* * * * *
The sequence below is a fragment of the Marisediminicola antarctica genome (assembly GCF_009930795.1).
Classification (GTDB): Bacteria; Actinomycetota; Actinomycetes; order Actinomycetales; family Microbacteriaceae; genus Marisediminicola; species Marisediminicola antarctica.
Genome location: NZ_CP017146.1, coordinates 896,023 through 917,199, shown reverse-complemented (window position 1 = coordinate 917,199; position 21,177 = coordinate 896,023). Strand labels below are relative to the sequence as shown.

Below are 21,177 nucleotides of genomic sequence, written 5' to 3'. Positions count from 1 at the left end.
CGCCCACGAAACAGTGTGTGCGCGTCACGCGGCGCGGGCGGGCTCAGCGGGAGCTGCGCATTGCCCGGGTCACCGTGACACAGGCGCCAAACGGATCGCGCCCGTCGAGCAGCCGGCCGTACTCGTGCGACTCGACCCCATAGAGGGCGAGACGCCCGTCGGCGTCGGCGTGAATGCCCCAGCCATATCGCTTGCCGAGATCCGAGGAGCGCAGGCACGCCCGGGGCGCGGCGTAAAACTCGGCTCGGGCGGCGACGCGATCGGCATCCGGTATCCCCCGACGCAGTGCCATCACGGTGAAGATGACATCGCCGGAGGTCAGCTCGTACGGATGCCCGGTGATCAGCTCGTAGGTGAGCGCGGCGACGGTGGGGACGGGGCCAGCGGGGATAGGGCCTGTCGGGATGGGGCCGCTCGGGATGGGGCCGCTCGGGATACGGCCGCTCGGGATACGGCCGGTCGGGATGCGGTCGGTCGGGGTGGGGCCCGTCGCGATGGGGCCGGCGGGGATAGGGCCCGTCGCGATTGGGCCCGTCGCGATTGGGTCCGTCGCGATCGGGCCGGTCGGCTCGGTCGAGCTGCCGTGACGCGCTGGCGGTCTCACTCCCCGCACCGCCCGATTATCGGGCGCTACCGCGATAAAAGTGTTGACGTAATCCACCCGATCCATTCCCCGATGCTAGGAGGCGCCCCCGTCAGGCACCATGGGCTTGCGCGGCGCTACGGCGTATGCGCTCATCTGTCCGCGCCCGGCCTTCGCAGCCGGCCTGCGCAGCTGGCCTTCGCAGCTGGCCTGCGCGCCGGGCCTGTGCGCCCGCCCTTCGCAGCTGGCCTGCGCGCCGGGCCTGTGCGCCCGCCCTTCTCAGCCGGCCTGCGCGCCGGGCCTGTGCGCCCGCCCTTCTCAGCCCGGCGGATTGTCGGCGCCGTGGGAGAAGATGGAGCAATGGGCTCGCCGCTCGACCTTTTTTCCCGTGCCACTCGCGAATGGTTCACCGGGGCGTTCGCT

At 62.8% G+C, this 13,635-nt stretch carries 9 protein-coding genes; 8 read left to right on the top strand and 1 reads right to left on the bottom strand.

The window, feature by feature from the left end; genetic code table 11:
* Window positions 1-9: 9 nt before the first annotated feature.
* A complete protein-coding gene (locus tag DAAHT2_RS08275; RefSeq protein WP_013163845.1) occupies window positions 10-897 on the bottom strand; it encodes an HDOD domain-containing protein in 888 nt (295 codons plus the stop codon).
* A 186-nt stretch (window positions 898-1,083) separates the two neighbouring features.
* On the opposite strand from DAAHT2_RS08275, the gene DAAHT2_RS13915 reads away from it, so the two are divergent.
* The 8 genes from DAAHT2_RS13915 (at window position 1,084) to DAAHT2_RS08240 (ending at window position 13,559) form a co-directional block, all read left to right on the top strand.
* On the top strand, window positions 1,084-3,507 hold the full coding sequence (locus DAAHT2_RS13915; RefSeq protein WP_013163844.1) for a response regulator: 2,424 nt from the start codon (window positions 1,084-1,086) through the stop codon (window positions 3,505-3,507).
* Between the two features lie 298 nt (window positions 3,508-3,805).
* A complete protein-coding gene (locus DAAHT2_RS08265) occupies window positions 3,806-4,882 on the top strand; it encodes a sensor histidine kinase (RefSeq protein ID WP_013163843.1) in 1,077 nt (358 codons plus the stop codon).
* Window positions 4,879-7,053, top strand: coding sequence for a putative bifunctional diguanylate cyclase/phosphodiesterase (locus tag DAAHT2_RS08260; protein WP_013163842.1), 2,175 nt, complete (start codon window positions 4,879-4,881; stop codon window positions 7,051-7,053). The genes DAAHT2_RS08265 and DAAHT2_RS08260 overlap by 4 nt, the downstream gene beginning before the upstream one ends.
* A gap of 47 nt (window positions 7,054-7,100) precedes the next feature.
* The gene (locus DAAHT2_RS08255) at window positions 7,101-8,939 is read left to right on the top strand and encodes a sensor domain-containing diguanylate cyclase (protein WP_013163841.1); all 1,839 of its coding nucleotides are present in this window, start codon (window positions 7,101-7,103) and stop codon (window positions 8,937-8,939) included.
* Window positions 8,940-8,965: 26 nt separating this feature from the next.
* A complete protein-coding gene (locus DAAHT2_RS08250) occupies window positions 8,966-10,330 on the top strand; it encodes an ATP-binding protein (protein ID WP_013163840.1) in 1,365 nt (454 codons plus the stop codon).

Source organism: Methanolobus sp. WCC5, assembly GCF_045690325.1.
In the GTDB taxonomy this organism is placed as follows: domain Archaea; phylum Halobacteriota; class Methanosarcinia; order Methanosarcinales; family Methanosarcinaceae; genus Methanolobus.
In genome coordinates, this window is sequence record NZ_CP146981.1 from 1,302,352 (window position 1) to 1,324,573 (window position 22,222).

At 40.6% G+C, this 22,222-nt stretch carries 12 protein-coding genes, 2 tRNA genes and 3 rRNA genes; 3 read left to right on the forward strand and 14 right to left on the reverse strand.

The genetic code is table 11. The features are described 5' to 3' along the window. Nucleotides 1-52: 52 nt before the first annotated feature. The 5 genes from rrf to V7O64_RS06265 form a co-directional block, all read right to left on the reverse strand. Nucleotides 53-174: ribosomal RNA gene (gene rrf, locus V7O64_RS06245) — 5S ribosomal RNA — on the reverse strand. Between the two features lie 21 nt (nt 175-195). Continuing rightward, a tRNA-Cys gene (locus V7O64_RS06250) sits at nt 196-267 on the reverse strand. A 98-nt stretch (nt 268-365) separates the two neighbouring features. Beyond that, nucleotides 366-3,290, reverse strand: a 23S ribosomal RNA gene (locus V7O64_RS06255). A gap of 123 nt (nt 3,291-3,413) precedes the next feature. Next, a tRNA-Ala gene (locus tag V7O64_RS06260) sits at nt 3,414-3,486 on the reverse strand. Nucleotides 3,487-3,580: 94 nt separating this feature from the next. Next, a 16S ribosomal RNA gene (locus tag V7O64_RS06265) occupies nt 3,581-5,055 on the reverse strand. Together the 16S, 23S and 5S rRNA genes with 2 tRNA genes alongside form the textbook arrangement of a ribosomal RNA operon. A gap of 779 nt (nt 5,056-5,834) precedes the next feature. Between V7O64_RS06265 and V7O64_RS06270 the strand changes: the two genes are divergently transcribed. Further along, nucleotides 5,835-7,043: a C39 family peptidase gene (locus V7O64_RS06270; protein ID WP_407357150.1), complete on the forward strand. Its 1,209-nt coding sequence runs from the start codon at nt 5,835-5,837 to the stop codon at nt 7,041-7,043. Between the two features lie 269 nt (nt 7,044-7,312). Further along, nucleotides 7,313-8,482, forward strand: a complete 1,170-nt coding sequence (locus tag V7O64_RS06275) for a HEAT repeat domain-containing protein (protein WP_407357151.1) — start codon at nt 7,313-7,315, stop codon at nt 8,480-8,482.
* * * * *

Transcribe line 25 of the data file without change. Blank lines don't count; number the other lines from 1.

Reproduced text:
The genetic code is table 11. The features are described 5' to 3' along the window. Nucleotides 1-52: 52 nt before the first annotated feature. The 5 genes from rrf to V7O64_RS06265 form a co-directional block, all read right to left on the reverse strand. Nucleotides 53-174: ribosomal RNA gene (gene rrf, locus V7O64_RS06245) — 5S ribosomal RNA — on the reverse strand. Between the two features lie 21 nt (nt 175-195). Continuing rightward, a tRNA-Cys gene (locus V7O64_RS06250) sits at nt 196-267 on the reverse strand. A 98-nt stretch (nt 268-365) separates the two neighbouring features. Beyond that, nucleotides 366-3,290, reverse strand: a 23S ribosomal RNA gene (locus V7O64_RS06255). A gap of 123 nt (nt 3,291-3,413) precedes the next feature. Next, a tRNA-Ala gene (locus tag V7O64_RS06260) sits at nt 3,414-3,486 on the reverse strand. Nucleotides 3,487-3,580: 94 nt separating this feature from the next. Next, a 16S ribosomal RNA gene (locus tag V7O64_RS06265) occupies nt 3,581-5,055 on the reverse strand. Together the 16S, 23S and 5S rRNA genes with 2 tRNA genes alongside form the textbook arrangement of a ribosomal RNA operon. A gap of 779 nt (nt 5,056-5,834) precedes the next feature. Between V7O64_RS06265 and V7O64_RS06270 the strand changes: the two genes are divergently transcribed. Further along, nucleotides 5,835-7,043: a C39 family peptidase gene (locus V7O64_RS06270; protein ID WP_407357150.1), complete on the forward strand. Its 1,209-nt coding sequence runs from the start codon at nt 5,835-5,837 to the stop codon at nt 7,041-7,043. Between the two features lie 269 nt (nt 7,044-7,312). Further along, nucleotides 7,313-8,482, forward strand: a complete 1,170-nt coding sequence (locus tag V7O64_RS06275) for a HEAT repeat domain-containing protein (protein WP_407357151.1) — start codon at nt 7,313-7,315, stop codon at nt 8,480-8,482.